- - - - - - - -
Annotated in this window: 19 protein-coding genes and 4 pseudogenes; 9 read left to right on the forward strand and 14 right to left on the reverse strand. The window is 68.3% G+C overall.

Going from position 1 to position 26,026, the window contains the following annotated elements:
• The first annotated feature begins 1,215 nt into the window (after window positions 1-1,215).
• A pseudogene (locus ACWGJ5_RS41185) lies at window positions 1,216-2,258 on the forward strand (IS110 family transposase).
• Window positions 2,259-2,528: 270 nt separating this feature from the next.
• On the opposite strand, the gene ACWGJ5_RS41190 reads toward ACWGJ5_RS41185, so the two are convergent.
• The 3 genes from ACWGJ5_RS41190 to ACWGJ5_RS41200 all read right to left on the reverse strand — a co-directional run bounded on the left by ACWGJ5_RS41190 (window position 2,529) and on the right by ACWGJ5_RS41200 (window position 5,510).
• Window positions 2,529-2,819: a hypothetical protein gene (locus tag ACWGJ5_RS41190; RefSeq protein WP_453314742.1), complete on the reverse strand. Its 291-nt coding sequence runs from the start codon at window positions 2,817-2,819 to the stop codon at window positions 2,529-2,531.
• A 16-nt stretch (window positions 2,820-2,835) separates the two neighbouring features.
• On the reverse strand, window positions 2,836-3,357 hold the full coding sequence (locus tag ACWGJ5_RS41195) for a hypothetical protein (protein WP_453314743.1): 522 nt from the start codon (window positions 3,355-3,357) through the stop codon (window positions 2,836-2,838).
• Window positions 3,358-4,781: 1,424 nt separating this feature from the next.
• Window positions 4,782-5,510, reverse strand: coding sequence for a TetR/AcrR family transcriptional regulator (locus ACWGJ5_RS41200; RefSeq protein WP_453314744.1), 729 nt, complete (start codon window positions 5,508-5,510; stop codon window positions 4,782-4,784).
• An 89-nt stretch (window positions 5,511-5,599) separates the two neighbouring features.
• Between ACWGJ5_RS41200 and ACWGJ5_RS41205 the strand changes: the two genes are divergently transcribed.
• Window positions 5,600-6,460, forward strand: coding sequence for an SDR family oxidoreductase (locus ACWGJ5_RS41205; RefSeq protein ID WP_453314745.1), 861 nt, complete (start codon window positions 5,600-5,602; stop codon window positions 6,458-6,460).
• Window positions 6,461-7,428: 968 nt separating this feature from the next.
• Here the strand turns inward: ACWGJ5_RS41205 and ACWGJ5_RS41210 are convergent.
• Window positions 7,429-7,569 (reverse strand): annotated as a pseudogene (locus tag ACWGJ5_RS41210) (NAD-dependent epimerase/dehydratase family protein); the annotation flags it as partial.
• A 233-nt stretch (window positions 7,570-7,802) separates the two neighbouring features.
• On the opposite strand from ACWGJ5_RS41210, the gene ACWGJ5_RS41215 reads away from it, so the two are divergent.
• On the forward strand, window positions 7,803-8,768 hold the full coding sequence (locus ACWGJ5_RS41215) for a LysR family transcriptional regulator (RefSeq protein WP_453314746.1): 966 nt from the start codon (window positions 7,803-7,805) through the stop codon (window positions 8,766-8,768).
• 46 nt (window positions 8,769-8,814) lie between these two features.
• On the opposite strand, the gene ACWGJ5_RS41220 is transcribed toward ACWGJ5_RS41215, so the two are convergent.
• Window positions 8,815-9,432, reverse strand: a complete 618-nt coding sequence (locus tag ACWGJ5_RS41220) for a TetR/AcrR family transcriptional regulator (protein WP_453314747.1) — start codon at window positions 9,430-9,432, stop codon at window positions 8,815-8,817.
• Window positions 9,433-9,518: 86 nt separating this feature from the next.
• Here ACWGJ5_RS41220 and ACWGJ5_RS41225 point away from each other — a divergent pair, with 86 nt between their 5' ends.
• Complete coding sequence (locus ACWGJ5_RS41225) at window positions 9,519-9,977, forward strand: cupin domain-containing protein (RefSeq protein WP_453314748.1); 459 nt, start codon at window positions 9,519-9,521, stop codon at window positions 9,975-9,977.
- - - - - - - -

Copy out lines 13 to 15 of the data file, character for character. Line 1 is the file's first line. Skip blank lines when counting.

• An 89-nt stretch (window positions 5,511-5,599) separates the two neighbouring features.
• Between ACWGJ5_RS41200 and ACWGJ5_RS41205 the strand changes: the two genes are divergently transcribed.
• Window positions 5,600-6,460, forward strand: coding sequence for an SDR family oxidoreductase (locus ACWGJ5_RS41205; RefSeq protein ID WP_453314745.1), 861 nt, complete (start codon window positions 5,600-5,602; stop codon window positions 6,458-6,460).